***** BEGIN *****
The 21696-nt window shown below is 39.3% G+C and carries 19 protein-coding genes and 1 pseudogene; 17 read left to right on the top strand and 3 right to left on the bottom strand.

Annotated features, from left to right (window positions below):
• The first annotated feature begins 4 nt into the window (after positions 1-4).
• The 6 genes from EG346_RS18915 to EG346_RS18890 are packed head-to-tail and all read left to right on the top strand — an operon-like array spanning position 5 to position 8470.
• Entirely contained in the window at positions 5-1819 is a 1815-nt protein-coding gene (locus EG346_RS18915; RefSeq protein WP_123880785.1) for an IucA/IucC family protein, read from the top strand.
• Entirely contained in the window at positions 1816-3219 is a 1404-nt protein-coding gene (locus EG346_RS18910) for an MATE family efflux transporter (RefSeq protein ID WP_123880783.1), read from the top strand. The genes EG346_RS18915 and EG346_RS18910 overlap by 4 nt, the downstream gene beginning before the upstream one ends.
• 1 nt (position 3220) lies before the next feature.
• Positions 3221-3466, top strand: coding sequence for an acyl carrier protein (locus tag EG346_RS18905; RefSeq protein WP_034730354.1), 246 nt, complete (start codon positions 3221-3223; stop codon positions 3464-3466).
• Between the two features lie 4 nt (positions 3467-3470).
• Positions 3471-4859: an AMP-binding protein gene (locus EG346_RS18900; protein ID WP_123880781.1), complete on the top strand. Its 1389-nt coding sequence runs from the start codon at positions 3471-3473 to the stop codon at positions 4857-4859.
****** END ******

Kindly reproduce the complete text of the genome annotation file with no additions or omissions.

The 21696-nt window shown below is 39.3% G+C and carries 19 protein-coding genes and 1 pseudogene; 17 read left to right on the top strand and 3 right to left on the bottom strand.

Annotated features, from left to right (window positions below):
• The first annotated feature begins 4 nt into the window (after positions 1-4).
• The 6 genes from EG346_RS18915 to EG346_RS18890 are packed head-to-tail and all read left to right on the top strand — an operon-like array spanning position 5 to position 8470.
• Entirely contained in the window at positions 5-1819 is a 1815-nt protein-coding gene (locus EG346_RS18915; RefSeq protein WP_123880785.1) for an IucA/IucC family protein, read from the top strand.
• Entirely contained in the window at positions 1816-3219 is a 1404-nt protein-coding gene (locus EG346_RS18910) for an MATE family efflux transporter (RefSeq protein ID WP_123880783.1), read from the top strand. The genes EG346_RS18915 and EG346_RS18910 overlap by 4 nt, the downstream gene beginning before the upstream one ends.
• 1 nt (position 3220) lies before the next feature.
• Positions 3221-3466, top strand: coding sequence for an acyl carrier protein (locus tag EG346_RS18905; RefSeq protein WP_034730354.1), 246 nt, complete (start codon positions 3221-3223; stop codon positions 3464-3466).
• Between the two features lie 4 nt (positions 3467-3470).
• Positions 3471-4859: an AMP-binding protein gene (locus EG346_RS18900; protein ID WP_123880781.1), complete on the top strand. Its 1389-nt coding sequence runs from the start codon at positions 3471-3473 to the stop codon at positions 4857-4859.